Royal attacked over defeat by Socialist ally

27th June 2007, Comments 0 comments

PARIS, June 27, 2007 (AFP) - France's defeated presidential candidate Segolene Royal was attacked by fellow Socialist Laurent Fabius Wednesday for wrecking her own chances with an inadequate campaign.

PARIS, June 27, 2007 (AFP) - France's defeated presidential candidate Segolene Royal was attacked by fellow Socialist Laurent Fabius Wednesday for wrecking her own chances with an inadequate campaign.

In an interview with Le Monde newspaper the former prime minister said Royal had suffered from a "triple deficit: she wasn't presidential enough, she wasn't credible enough, she wasn't collective enough."

"You can't win a presidential election by asking everyone what he or she wants," he said, in a clear reference to Royal's scheme of nationwide public discussions.

"You need a vision, a design that will push France and the French forward, and you need to convince people you are capable of leading them," said the leader of the party's left-wing faction.

According to Fabius, the election should have been in the Socialists' grasp.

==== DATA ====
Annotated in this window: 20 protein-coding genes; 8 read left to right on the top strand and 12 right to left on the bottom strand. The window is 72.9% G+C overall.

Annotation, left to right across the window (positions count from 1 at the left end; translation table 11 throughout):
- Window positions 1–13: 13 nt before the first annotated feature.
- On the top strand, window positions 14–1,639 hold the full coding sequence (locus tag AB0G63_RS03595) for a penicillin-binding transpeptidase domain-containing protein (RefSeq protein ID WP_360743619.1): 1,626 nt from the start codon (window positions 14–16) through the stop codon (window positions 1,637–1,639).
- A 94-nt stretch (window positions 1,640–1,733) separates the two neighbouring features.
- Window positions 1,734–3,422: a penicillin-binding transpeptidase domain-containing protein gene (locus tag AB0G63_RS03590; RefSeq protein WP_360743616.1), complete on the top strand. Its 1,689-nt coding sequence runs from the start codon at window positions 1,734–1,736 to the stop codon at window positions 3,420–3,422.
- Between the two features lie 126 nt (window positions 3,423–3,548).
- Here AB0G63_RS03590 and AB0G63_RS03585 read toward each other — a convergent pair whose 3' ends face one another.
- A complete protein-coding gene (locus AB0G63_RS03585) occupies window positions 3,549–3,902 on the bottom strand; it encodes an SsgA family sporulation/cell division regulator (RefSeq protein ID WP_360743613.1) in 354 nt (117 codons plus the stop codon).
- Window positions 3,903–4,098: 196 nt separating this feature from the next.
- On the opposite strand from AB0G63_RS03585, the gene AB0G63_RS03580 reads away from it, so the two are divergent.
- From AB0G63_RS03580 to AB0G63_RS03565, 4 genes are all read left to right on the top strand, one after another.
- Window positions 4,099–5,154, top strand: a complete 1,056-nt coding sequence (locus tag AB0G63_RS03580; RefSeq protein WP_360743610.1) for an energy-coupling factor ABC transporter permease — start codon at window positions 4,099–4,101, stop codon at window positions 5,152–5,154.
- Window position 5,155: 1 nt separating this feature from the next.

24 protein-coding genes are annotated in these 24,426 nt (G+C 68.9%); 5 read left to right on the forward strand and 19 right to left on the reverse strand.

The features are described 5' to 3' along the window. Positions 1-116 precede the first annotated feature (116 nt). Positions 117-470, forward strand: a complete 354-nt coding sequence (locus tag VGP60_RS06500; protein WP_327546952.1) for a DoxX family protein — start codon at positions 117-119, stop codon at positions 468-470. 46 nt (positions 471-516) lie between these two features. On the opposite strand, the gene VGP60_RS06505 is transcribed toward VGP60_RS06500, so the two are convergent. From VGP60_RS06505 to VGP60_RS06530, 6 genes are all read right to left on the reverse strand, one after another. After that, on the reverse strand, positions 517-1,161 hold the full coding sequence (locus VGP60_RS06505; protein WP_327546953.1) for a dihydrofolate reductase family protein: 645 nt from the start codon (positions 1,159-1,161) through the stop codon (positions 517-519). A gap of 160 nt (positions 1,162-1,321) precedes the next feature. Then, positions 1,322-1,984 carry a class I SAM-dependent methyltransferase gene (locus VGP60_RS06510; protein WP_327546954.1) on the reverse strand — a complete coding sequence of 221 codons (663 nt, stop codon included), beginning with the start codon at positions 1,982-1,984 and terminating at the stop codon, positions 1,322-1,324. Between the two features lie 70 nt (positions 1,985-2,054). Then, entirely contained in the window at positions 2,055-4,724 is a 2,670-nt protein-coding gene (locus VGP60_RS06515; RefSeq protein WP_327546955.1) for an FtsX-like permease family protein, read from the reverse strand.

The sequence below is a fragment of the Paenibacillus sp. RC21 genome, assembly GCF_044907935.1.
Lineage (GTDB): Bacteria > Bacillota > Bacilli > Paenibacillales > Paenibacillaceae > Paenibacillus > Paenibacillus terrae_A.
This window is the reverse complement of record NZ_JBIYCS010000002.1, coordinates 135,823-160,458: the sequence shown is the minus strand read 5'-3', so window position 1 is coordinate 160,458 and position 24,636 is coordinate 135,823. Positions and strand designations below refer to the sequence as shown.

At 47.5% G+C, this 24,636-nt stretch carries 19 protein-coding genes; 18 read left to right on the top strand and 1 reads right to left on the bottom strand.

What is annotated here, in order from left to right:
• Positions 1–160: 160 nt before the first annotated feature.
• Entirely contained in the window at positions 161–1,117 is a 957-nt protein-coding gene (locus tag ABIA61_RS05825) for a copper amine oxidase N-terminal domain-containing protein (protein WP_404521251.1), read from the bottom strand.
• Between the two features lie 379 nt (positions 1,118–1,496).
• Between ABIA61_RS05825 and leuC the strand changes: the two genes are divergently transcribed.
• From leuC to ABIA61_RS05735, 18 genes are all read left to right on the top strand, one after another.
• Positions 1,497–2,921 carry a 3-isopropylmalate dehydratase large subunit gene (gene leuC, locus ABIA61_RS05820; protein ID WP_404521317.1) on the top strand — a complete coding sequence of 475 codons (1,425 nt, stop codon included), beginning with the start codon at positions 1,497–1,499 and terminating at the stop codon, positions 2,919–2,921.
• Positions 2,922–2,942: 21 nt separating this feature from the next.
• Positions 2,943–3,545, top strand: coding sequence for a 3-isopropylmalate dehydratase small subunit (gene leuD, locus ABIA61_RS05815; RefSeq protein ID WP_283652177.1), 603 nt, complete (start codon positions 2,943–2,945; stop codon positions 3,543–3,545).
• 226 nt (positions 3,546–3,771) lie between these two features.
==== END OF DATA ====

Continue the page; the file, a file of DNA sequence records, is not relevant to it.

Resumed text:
"When the candidate was officially nominated (in November 2006), she had 55 percent in the polls ... It is unfortunate that at the end of the campaign this had fallen to 47 percent. We have to explain this failure not deny it," he said.

"Nicolas Sarkozy was elected on the basis of one decisive criterion: he was deemed more capable of running the country than Segolene Royal," he said.

Asked to respond to Royal's charge that she had insufficient support from party leaders like himself, Fabius replied: "Rather it was our candidate who chose to keep the party's top officials at arm's length. It was her decision."

The Socialists have been in the throes of bitter infighting since last month's presidential election, as rival groups vie to control the process of party reform.

Royal has indicated she sees herself as the party's best hope and plans to run again at the 2012 presidential election.

Last week she announced she had split from the party's First Secretary Francois Hollande, who was her partner for many years.


Copyright AFP

SUbject: French news

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